Temple of Hatshepsut is one of the most harmonious temples in Luxor is located in the valley of Deir el-Bahari, on the left side of the Nile not far from the Valley of the Kings. The name of Deir el-Bahari (northern monastery) comes from the Coptic monastery, which has been there for several centuries, and to a degree it saved the temple of Hatshepsut from destruction.
In 1881 in this valley the French archaeologist Maspero found the mortuary temples of the Pharaoh Mentuhotep I (XXI B.C.), as well as the adjacent temple of Hatshepsut, which was built 600 years later in XV B.C.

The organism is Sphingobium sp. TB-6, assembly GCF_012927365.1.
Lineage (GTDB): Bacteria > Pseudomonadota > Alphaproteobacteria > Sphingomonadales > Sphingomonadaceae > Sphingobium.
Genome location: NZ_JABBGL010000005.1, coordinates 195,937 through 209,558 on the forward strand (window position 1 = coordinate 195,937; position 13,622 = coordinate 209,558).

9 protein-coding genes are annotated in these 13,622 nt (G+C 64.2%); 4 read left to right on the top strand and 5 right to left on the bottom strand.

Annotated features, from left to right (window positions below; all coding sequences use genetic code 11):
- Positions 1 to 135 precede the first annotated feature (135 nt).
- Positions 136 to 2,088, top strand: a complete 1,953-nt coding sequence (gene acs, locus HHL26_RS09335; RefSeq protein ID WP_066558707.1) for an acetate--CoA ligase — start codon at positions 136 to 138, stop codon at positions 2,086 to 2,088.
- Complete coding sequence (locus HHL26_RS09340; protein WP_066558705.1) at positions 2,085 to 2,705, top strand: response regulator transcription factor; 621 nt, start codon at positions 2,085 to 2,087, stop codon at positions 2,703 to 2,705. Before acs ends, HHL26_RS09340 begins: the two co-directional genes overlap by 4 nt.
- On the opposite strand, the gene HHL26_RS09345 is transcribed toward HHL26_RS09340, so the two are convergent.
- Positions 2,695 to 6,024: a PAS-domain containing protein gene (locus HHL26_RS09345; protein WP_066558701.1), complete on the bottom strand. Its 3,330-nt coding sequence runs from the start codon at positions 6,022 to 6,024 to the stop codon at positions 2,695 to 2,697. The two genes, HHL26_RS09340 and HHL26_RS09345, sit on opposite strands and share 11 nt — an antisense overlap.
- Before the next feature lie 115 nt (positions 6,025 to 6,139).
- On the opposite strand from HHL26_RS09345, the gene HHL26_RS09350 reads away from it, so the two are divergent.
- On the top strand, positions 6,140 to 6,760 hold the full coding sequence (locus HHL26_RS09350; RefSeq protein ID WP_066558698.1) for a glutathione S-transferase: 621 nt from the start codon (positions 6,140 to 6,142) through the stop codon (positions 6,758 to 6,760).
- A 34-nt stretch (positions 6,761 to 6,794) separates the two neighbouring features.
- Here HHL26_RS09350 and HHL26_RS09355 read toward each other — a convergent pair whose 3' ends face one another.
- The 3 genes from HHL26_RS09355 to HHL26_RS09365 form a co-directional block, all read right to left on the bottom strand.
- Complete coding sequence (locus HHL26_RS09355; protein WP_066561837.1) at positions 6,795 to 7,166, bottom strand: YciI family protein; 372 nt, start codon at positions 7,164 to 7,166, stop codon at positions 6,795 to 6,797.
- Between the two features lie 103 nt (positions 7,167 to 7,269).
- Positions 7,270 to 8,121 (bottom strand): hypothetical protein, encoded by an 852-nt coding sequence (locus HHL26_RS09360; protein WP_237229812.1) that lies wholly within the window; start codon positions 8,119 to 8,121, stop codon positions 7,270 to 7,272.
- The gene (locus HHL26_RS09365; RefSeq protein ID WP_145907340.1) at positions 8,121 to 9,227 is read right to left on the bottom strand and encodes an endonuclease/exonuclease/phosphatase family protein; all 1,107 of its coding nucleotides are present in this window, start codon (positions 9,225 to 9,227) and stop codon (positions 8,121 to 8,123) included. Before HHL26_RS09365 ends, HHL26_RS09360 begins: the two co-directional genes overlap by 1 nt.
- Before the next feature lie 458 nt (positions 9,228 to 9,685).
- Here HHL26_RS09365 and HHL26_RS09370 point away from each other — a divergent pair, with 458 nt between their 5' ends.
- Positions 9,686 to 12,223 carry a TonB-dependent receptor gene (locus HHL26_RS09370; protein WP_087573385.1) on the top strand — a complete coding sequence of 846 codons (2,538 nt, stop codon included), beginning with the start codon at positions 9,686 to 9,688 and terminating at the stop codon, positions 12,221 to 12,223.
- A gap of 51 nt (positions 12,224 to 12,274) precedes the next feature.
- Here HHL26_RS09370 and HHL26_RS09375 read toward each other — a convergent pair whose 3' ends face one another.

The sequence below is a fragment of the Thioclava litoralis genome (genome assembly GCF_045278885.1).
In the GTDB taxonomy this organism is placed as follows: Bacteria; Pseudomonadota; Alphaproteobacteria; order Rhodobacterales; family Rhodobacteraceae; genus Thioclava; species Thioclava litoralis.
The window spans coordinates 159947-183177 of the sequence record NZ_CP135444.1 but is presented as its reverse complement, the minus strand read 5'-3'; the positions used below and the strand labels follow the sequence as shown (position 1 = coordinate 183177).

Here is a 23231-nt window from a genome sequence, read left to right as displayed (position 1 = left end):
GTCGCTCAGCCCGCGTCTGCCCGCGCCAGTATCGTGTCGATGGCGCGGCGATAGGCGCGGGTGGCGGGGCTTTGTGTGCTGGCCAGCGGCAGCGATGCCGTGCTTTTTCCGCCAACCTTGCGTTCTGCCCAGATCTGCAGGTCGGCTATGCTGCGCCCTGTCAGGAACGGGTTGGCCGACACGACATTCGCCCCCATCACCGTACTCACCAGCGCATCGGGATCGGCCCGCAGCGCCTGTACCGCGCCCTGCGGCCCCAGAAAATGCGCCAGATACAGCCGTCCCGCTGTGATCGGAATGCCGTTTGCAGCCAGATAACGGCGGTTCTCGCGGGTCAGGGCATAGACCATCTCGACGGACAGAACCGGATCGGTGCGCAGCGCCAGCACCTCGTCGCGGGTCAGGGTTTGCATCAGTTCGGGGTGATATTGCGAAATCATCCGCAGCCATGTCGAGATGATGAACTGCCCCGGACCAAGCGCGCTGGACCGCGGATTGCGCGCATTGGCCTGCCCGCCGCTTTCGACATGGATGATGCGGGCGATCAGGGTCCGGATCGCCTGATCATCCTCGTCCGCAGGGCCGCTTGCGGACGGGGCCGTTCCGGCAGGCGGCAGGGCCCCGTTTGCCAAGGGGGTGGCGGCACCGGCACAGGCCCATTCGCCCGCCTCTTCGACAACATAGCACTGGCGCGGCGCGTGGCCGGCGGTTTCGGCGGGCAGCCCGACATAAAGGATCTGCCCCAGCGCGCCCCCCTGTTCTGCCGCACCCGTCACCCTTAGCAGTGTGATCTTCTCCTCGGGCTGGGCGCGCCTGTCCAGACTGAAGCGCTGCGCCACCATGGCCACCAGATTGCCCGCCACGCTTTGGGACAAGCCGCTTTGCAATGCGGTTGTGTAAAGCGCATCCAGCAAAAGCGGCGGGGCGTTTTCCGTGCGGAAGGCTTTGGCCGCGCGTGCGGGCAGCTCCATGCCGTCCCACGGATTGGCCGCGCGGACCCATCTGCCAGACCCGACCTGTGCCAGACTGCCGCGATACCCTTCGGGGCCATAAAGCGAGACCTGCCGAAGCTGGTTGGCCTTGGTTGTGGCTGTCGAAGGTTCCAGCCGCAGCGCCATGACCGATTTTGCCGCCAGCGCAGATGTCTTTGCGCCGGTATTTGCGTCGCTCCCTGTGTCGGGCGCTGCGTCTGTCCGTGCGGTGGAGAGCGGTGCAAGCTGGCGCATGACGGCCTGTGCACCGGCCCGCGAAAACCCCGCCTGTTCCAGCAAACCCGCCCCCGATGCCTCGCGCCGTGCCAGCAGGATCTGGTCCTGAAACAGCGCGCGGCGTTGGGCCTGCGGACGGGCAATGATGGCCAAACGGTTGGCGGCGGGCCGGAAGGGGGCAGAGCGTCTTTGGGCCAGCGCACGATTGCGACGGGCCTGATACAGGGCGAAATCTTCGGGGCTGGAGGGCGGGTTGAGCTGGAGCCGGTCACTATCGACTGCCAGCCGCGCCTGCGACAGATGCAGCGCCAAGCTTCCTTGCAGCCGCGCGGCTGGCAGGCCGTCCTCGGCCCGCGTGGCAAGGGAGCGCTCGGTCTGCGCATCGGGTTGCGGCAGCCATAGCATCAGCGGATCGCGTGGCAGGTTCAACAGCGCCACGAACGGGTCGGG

Hatshepsut`s Temple is at the foot of the cliff. It was built by the architect Senmut during 1482-1473 B.C. in the form of three terraces connected with stairs. On the walls of the tem-ple the travel of Hatshepsut to the Upper Egypt is depicted. The stairs of the terraces are performed in the form of cobra (Upper Egypt), on the back of which hawks are sitting (Low-er Egypt). All of this embody the unity of two parts of Egypt.
From each terrace one can go into the internal rooms hollowed in the rock. On the second terrace the sanctuaries of the Goddess-Hathor (whom the entire valley was devoted to in ancient times), and Anubis, the God of the Dead, are located. On the upper terrace the sanctuaries of the Hatshepsut`s parents, the Pharaoh Thutmose I and Queen Ahmose, are located, with most part of the upper terrace devoted to the Queen Hatshepsut herself.